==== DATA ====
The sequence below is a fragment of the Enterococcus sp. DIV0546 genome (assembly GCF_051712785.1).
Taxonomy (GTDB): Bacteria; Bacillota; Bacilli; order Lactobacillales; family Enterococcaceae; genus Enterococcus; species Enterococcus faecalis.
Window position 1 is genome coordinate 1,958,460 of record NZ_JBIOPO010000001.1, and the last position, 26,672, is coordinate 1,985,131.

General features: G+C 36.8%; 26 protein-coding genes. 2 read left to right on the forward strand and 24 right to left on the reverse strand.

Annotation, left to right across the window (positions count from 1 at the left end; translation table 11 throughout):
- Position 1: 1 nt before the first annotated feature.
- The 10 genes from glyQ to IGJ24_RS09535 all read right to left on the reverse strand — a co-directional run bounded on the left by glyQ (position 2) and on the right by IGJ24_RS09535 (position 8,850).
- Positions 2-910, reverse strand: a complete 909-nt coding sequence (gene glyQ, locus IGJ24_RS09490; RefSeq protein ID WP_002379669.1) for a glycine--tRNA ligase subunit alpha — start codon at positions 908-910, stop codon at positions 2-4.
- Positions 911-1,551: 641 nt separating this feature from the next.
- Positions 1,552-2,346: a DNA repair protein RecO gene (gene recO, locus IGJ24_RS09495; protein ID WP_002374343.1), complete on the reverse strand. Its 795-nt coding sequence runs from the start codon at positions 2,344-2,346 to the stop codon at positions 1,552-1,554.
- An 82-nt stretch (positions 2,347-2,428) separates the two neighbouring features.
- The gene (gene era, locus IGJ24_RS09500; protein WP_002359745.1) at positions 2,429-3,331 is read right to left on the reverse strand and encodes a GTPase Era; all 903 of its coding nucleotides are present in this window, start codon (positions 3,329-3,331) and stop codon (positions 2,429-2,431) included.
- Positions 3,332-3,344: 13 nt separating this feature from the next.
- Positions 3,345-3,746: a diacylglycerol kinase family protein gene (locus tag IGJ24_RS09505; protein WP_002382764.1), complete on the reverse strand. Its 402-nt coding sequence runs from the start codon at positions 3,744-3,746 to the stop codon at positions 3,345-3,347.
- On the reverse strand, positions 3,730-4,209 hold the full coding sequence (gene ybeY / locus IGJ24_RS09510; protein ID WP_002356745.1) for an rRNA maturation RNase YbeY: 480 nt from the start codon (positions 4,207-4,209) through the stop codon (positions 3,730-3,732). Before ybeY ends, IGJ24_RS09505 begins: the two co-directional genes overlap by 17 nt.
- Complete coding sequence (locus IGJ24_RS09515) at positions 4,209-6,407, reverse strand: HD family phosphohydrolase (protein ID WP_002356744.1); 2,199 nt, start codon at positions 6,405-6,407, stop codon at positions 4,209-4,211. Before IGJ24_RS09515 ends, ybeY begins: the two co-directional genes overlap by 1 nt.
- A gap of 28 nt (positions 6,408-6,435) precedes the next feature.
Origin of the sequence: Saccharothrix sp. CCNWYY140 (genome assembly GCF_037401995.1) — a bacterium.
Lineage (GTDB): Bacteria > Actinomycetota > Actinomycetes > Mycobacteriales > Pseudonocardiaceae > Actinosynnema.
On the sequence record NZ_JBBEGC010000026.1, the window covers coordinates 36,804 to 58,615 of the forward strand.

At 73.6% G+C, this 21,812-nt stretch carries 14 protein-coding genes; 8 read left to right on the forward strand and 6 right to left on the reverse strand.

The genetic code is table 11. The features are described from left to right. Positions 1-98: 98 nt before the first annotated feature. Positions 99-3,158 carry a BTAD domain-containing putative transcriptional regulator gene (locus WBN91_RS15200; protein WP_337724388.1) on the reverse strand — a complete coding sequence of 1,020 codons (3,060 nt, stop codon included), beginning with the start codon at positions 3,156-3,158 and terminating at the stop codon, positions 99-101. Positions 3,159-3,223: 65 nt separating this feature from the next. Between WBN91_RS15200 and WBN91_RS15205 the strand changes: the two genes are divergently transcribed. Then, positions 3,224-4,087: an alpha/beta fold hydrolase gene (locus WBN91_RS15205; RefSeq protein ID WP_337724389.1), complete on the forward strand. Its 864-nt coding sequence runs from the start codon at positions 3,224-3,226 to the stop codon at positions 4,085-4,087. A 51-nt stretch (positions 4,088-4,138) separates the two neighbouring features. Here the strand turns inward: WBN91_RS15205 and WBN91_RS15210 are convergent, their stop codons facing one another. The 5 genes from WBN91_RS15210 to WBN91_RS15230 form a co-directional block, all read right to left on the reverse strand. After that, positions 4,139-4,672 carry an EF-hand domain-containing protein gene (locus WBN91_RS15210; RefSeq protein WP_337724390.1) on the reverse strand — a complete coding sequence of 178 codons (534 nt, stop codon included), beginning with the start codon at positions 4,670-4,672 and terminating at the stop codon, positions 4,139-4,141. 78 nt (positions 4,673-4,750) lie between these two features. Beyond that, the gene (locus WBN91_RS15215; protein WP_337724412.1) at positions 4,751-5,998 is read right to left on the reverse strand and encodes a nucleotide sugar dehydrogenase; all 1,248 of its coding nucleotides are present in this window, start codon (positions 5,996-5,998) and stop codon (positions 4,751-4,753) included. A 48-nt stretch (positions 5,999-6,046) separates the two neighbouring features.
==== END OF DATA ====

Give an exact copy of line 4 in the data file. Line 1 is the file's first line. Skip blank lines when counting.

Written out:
General features: G+C 36.8%; 26 protein-coding genes. 2 read left to right on the forward strand and 24 right to left on the reverse strand.